When Real Estate Deals Die, Deposits are Often Held Hostage

There has been a surge in the number of buyers pulling out of their deals to purchase homes, but Ontario industry insiders say home sellers may be in for a long wait if they hope to collect on the deposits made to secure the sale.

At issue is a little-understood set of rules and practices at the real estate brokerage level that can deadlock the release of a deposit if a transaction fails.

“People do not understand how deposits actually work,” said Matthew Wilson, a lawyer who leads the real estate department of London, Ont.-based Siskinds LLP. He’s heard of buyers who were shocked they couldn’t get their deposits back when a deal fails, and sellers shocked that they can’t immediately collect the deposit when a buyer breaks a sales contract. The standard Ontario Real Estate Association agreement of purchase and sale form doesn’t outline what happens to the deposit if the deal collapses. “It’s not really described anywhere,” Mr. Wilson said. “This goes back to the obligations on the real estate agents. Especially if it’s a listing agent, they should be explaining to the seller.”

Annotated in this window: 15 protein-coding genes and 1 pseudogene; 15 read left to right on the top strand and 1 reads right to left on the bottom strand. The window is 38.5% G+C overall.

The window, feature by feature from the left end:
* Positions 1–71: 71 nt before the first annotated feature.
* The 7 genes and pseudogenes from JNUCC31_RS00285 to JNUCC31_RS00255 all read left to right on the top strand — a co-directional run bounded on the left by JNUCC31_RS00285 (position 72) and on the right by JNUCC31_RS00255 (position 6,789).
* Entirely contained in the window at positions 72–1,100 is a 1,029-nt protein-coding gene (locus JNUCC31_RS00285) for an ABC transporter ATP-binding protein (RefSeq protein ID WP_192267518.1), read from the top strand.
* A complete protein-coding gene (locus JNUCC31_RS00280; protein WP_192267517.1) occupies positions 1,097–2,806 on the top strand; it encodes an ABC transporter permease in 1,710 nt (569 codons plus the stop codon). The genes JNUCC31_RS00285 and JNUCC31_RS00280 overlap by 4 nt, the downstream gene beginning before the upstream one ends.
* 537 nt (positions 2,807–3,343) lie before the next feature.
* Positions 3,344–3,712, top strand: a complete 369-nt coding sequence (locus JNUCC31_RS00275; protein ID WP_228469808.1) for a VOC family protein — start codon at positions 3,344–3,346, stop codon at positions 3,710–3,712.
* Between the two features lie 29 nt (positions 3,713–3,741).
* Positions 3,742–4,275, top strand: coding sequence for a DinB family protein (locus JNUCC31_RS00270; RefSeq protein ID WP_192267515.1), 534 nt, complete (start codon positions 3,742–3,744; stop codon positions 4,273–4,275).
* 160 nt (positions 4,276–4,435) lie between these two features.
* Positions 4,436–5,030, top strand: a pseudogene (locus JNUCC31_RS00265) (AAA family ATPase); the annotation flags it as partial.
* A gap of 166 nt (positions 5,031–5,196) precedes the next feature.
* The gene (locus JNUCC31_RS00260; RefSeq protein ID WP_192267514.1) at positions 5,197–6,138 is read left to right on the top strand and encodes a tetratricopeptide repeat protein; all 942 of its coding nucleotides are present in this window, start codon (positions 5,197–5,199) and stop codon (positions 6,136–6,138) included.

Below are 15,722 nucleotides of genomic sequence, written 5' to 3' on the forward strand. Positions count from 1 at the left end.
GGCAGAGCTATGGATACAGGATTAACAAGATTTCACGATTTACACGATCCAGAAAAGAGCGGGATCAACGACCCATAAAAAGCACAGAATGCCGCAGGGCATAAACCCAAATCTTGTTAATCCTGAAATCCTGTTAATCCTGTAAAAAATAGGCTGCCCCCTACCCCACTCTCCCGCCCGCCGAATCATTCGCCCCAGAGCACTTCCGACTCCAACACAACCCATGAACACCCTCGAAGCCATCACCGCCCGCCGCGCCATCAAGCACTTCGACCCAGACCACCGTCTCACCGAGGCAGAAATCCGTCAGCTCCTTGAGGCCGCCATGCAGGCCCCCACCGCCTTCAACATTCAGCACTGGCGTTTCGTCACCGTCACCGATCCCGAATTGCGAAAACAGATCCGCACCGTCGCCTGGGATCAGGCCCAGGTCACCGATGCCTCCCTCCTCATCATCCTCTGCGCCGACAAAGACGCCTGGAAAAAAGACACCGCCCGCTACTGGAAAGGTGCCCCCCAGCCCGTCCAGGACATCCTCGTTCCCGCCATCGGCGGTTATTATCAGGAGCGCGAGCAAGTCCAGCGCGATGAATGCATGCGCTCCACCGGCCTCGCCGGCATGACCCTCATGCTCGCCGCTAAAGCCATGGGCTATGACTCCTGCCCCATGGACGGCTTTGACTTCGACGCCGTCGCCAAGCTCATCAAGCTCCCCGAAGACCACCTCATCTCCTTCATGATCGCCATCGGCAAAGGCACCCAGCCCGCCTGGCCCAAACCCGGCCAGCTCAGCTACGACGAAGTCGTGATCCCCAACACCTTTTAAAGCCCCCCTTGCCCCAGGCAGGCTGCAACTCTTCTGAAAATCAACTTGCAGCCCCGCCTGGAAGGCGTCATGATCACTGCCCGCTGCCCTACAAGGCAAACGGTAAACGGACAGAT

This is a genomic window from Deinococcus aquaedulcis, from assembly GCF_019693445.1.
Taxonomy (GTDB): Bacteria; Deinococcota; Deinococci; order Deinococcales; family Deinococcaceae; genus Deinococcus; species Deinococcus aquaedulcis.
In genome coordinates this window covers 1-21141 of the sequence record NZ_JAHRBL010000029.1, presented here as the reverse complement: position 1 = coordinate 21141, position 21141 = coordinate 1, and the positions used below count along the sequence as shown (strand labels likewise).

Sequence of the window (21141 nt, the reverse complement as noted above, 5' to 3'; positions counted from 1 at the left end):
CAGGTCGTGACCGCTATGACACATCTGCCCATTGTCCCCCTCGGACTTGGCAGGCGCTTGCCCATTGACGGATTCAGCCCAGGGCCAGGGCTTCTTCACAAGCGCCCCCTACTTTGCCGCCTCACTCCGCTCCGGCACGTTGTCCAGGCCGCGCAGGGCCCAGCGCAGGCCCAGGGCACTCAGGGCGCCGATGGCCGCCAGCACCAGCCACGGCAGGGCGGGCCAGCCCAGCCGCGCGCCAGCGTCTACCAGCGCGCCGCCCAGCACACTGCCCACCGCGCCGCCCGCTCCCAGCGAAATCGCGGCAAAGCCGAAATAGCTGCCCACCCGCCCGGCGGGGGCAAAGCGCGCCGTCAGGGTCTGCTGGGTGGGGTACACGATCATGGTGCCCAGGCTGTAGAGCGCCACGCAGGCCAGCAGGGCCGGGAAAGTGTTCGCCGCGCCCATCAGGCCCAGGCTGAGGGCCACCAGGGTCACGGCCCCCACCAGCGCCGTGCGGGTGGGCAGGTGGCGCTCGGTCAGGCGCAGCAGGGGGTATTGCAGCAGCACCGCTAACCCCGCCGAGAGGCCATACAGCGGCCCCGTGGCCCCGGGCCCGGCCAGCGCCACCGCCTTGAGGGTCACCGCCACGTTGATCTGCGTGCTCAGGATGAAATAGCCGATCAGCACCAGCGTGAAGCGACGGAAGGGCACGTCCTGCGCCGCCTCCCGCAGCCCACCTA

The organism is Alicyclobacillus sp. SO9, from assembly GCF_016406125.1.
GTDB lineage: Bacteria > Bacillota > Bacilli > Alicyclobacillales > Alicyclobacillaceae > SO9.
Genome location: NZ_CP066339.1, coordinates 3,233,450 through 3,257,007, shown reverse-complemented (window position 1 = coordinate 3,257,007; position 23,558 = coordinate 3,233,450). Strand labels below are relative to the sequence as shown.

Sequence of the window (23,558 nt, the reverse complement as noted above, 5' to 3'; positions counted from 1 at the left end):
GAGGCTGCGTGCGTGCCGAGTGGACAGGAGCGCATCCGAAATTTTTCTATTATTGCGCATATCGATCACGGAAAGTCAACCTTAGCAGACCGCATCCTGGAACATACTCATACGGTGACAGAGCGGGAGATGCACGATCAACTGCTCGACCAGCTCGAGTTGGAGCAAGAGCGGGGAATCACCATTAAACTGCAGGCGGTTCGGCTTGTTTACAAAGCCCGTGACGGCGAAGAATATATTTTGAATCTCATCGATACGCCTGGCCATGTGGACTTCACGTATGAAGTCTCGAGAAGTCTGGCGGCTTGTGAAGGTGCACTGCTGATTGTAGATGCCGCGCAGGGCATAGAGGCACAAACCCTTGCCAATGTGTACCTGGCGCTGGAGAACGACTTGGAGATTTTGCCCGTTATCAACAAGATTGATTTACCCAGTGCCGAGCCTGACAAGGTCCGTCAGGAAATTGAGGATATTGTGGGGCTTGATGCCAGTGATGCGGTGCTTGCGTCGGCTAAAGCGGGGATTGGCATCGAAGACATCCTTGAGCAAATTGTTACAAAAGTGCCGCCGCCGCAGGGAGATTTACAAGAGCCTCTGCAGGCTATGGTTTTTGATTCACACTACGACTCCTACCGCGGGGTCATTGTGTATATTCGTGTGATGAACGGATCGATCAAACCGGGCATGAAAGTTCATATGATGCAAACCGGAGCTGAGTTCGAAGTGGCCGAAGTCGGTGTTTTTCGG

Lawyers who deal with disputes over failed real estate sales say requests for advice and counsel are the highest they’ve been in years.

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